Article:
Beware of airdrops: Tether CEO warns of mailing list breach

The crypto community has been advised by Tether CEO Paolo Ardoino to remain vigilant following the reported compromise of a mailing list management platform that works with crypto companies.

In a post on X (formerly Twitter), Ardoino claimed to have received two separate reports that “a prominent vendor” had been compromised.

The breach was confirmed by CoinGecko’s Bobby Ong, who warned users to be on the lookout for suspicious emails, which may include scams such as “fake token launches.”

In an industry plagued by constant scams, a crypto-specific mailing list can be a lucrative resource for parting unsuspecting users with their tokens.

Last September, a similar air of paranoia swept the community when data analysis platform Nansen was breached, losing email addresses and some users’ (hashed) passwords and blockchain addresses.

Read more: Pink Drainer ‘steps back from the grind’ after stealing $75M from victims

A digital minefield

As well as targeted emails, victims are typically lured in via broader brush approaches, which then serves victims with a ‘wallet drainer’ script. Compromised (or lookalike) accounts on X take advantage of FOMO by imitating genuine projects, promising airdrops or the chance to be ‘early’ to a new token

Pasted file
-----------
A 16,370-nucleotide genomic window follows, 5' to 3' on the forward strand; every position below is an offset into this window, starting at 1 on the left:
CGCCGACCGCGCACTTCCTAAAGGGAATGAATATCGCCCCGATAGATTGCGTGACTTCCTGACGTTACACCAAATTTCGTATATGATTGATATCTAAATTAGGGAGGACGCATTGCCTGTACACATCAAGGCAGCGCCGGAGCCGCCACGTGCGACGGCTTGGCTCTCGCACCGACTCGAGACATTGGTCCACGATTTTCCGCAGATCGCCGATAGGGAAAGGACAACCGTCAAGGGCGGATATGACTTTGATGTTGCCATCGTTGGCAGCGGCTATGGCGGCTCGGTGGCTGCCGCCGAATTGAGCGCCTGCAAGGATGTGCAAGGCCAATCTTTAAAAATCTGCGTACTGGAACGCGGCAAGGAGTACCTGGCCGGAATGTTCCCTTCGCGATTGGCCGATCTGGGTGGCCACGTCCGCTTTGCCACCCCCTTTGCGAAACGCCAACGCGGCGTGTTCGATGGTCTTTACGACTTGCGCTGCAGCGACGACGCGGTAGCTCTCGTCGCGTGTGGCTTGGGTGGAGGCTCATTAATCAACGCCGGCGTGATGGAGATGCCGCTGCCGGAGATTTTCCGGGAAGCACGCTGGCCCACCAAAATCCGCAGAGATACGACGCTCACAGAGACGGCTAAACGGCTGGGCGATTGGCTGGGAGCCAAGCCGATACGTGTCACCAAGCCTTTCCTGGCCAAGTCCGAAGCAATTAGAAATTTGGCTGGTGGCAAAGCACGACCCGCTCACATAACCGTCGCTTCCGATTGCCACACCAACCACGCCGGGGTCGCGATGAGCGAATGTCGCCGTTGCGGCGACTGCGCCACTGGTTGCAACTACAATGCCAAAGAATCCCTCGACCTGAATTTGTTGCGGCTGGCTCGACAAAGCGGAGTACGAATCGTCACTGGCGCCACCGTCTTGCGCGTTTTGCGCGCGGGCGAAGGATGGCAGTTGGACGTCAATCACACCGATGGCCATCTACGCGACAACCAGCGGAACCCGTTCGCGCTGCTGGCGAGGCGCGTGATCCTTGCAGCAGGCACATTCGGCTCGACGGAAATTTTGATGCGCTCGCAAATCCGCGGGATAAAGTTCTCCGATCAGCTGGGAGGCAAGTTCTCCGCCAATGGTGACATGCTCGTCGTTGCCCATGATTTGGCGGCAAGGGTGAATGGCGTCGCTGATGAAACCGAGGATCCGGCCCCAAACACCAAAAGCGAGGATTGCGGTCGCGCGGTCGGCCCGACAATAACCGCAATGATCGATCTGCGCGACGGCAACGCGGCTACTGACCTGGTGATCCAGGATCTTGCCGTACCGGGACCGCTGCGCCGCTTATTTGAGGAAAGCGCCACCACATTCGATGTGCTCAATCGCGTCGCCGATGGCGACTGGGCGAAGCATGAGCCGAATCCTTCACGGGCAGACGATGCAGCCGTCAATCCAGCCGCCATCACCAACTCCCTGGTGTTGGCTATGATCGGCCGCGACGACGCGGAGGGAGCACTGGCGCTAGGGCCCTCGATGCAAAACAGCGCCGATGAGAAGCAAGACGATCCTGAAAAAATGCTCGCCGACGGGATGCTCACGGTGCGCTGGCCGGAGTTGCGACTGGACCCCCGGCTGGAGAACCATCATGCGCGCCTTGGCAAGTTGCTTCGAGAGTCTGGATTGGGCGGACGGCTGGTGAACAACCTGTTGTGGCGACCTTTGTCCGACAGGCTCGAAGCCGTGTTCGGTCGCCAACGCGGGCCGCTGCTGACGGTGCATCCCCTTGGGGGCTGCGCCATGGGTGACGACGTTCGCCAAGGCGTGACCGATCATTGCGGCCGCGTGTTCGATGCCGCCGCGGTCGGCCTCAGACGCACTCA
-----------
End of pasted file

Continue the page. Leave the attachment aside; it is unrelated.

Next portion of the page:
Another approach involves leveraging users’ fear, replying to legitimate posts in the wake of a hack, with malicious links promising to refund victims or secure users wallets from imminent danger.

Just yesterday, a user lost over $2M worth of crypto to a phishing scam. Blockchain investigator ZachXBT, who flagged the loss via his Telegram channel, suspects the victim likely fell for a fake airdrop announcement published by Renzo Protocol’s compromised X account.

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Staying safe

Various tools exist for spotting these scams before it’s too late, yet millions of dollars worth of crypto is still lost each month.

Some tools aim to make malicious X accounts more visible, highlighting posts originating from accounts that aim to impersonate a legitimate organization or individual.

Wallet guards, such as BlockAid, are able to simulate the results of a transaction before signing, and can warn users if their funds will be transferred unexpectedly, or to a known malicious actor. However, a high proportion of false positives has led some to criticize the approach, worried it will lead to a ‘boy who cried wolf’ situation.

Last year, in order to combat so-called ‘address poisoning’ scams, popular Ethereum block explorer Etherscan added two new features to its website.

The scam involves fake tokens, or small amounts of genuine tokens, being sent to crypto users from ‘spoofed’ addresses in the hope that the user will mistakenly copy the malicious address while making future transfers.

Read more: Refund of $70M ‘address poisoning’ scam ongoing, over 50% returned

In April, zero-value token transfers were hidden by default. Then, in November, address highlighting was added, in an attempt to make spoofed addresses less effective.

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